Friday, March 30, 2007

Thank God Sampson Remembers Not to Remember

After reading this Dana Milbank story in the WaPo about Kyle Sampson's testimony yesterday, one thing has become clear: members of the Administration have remembered not to remember anything.

"I can't pretend to know or remember every fact that may be of relevance," he warned at the start -- and he wasn't kidding. He used the phrase "I don't remember" a memorable 122 times.

It may have been a tactical effort to limit his risk of perjury, but Sampson displayed the recall of a man who recently fell off a ladder.

"Since the 2004 election, did you speak with the president about replacing U.S. attorneys?" Leahy asked.

"I don't ever remember speaking to the president after the 2004 election," he said. (He later remembered that he had.) "Did you have further communications with the White House regarding the plan to regard and replace several U.S. attorneys?"

"I don't remember specifically."

"I wish you did remember," Leahy finally said. "I would hope that you would search your memory as we go along."

Sampson searched. He came up empty.

After Schumer elicited three consecutive I-don't-remembers, John Cornyn (R-Tex.) objected to the questioning style.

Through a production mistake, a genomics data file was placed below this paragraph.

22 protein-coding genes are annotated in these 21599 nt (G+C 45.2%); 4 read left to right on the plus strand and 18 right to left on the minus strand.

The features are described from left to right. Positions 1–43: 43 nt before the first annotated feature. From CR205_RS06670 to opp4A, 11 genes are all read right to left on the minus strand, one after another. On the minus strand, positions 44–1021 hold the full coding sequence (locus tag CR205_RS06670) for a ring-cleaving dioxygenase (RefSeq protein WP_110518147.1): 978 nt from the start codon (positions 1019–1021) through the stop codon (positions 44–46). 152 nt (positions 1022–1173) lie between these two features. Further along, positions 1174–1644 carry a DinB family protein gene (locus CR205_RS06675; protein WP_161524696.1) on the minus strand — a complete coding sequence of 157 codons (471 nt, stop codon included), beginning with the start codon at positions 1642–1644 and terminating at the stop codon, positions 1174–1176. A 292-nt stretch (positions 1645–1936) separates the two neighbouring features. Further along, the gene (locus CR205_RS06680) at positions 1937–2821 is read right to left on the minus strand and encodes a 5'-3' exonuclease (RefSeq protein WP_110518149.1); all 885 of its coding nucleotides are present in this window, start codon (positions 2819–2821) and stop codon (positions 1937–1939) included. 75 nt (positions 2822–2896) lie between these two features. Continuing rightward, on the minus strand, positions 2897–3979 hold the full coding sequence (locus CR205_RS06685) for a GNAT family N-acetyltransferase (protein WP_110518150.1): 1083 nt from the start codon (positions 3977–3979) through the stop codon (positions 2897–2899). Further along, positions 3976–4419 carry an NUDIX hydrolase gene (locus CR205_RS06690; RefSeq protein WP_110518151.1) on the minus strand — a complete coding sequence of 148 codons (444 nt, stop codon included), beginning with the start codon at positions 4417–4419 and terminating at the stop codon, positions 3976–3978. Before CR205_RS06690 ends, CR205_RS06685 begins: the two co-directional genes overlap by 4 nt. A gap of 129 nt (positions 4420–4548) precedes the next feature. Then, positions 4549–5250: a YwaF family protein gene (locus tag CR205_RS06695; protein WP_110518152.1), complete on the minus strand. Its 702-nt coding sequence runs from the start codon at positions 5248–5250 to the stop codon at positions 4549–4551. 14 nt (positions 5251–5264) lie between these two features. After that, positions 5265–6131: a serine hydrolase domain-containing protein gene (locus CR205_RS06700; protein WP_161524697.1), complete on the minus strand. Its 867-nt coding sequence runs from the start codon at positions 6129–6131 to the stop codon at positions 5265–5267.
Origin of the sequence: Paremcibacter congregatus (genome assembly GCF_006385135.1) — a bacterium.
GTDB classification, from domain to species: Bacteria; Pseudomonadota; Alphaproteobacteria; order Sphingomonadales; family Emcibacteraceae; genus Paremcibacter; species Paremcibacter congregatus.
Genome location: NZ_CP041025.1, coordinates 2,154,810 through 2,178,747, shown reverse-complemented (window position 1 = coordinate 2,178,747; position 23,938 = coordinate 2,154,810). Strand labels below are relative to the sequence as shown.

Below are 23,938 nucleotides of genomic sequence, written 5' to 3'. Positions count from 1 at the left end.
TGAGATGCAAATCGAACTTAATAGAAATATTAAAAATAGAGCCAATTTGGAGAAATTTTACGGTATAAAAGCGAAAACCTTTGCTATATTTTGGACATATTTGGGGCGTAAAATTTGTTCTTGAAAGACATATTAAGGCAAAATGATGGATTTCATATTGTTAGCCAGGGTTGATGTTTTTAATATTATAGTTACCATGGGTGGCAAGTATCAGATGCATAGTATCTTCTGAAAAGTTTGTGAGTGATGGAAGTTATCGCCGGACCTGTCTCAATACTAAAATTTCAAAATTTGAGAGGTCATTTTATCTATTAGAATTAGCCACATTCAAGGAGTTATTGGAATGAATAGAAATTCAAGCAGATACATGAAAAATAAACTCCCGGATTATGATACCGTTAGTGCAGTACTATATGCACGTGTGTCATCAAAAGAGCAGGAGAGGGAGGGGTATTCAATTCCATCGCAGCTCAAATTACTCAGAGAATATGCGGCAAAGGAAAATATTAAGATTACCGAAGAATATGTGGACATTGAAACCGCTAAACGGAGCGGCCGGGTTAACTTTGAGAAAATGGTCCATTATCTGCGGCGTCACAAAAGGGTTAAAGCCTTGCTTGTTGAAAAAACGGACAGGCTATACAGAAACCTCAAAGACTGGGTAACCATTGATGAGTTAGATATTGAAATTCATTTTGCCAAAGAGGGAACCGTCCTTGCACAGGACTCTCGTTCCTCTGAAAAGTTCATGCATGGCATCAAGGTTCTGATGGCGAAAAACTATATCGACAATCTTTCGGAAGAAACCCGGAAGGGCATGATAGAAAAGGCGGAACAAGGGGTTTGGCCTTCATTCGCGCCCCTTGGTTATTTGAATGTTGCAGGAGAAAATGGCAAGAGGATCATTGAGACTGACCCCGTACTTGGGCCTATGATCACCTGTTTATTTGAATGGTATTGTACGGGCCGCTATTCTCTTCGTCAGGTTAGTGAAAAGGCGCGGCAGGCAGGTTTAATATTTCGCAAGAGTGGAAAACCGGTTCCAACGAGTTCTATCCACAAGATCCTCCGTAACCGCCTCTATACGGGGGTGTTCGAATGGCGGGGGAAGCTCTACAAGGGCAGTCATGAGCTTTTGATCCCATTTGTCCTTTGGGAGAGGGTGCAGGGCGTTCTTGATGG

Leahy overruled him. "We're trying to find what in heaven's name he does remember," the chairman said.

Schumer persisted, eventually asking the witness a question about Rove's role. "I don't remember," Sampson said. "I don't remember anything like that. I don't think so. I don't remember. I don't remember."

Sampson is no fool. Remembering anything will set him up to be Scooter Libby'd. This witch hunt will deserve every "I don't remember" that it gets from its witnesses. Worse than the stupidity of the Iran-Contra scandal, I am hopeful that watching Patrick Leahy try to bully witnesses will turn Americans' stomachs enough to turn out this disgusting bunch in 2008.